The President of the United States
in the name of The Congress
takes pleasure in presenting the
Medal of Honor
*CUTINHA, NICHOLAS J.
Rank and organization: Specialist Fourth
Class, U.S. Army, Company C, 4th Battalion, 9th Infantry Regiment, 25th Infantry Division.
Place and date: Near Gia Dinh, Republic of Vietnam, 2 March 1968. Entered
service at: Coral Gables, Fla. Born: 13 January 1945, Fernandina Beach, Fla.
For conspicuous gallantry and intrepidity in action at the risk of his life above and
beyond the call of duty. While serving as a machine gunner with Company C, Sp4c. Cutinha
accompanied his unit on a combat mission near Gia Dinh. Suddenly his company came under
small arms, automatic weapons, mortar and rocket propelled grenade fire, from a battalion
size enemy unit. During the initial hostile attack, communication with the battalion was
lost and the company commander and numerous members of the company became casualties. When
Sp4c. Cutinha observed that his company was pinned down and disorganized, he moved to the
front with complete disregard for his safety, firing his machinegun at the charging enemy.
As he moved forward he drew fire on his own position and was seriously wounded in the leg.
As the hostile fire intensified and half of the company was killed or wounded, Sp4c.
Cutinha assumed command of all the survivors in his area and initiated a withdrawal while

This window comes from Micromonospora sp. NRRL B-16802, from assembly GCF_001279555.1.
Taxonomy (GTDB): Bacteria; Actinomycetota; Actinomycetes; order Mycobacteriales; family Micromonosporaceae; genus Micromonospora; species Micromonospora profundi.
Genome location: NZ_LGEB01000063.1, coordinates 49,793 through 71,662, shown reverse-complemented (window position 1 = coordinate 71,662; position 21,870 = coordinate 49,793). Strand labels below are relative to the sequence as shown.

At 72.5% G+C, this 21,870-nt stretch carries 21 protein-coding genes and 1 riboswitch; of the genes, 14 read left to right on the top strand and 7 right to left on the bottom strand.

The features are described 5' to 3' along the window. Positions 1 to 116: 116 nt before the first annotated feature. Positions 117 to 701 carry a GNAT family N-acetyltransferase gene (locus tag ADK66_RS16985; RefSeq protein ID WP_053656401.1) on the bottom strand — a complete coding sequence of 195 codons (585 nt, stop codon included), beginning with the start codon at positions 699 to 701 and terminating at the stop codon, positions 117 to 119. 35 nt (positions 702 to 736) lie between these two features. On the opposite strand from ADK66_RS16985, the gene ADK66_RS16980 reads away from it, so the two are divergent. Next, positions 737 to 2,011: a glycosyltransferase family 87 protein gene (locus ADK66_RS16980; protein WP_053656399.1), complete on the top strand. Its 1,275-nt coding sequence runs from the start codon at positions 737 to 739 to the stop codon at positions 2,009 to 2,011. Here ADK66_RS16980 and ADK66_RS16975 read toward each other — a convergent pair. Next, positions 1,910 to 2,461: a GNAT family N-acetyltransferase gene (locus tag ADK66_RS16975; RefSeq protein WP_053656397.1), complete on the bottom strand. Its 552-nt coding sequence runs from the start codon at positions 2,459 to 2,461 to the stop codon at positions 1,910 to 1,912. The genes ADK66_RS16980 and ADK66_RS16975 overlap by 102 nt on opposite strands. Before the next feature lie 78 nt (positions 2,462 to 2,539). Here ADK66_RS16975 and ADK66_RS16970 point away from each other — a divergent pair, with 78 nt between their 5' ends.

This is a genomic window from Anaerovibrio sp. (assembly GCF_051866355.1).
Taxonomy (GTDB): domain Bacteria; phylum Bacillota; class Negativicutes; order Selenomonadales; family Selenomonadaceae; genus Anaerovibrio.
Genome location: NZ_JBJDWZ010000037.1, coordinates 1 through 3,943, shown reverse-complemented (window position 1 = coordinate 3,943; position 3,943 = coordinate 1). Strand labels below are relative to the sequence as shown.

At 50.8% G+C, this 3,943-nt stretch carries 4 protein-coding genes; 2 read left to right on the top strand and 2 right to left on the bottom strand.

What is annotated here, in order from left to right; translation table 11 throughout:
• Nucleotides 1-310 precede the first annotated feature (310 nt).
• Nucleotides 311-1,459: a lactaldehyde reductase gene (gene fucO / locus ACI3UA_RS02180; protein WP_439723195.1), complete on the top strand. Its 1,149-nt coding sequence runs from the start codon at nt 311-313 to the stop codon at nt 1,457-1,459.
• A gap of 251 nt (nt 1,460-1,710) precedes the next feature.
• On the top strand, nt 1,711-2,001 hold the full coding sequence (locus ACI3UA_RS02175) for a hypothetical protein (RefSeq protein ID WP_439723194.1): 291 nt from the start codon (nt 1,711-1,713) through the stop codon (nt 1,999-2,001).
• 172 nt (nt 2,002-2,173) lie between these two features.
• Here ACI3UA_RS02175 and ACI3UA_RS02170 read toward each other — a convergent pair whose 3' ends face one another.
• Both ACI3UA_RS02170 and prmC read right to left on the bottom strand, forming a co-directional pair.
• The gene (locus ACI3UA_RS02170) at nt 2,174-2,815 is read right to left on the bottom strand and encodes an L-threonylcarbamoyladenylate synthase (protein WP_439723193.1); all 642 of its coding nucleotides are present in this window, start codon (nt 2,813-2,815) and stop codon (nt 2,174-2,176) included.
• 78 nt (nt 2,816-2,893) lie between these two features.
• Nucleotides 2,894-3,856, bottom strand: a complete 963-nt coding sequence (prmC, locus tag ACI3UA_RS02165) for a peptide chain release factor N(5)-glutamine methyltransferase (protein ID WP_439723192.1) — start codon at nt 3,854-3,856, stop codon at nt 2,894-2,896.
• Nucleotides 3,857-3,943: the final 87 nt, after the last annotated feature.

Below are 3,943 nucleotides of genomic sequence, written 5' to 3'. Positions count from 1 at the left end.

providing covering fire for the evacuation of the wounded. He killed several enemy
soldiers but sustained another leg wound when his machinegun was destroyed by incoming
rounds. Undaunted, he crawled through a hail of enemy fire to an operable machinegun in
order to continue the defense of his injured comrades who were being administered medical
treatment. Sp4c. Cutinha maintained this position, refused assistance, and provided
defensive fire for his comrades until he fell mortally wounded. He was solely responsible
for killing 15 enemy soldiers while saving the lives of at least 9 members of his own
unit. Sp4c. Cutinha's gallantry and extraordinary heroism were in keeping with the highest
traditions of the military service and reflect great credit upon himself, his unit, and
the U.S. Army.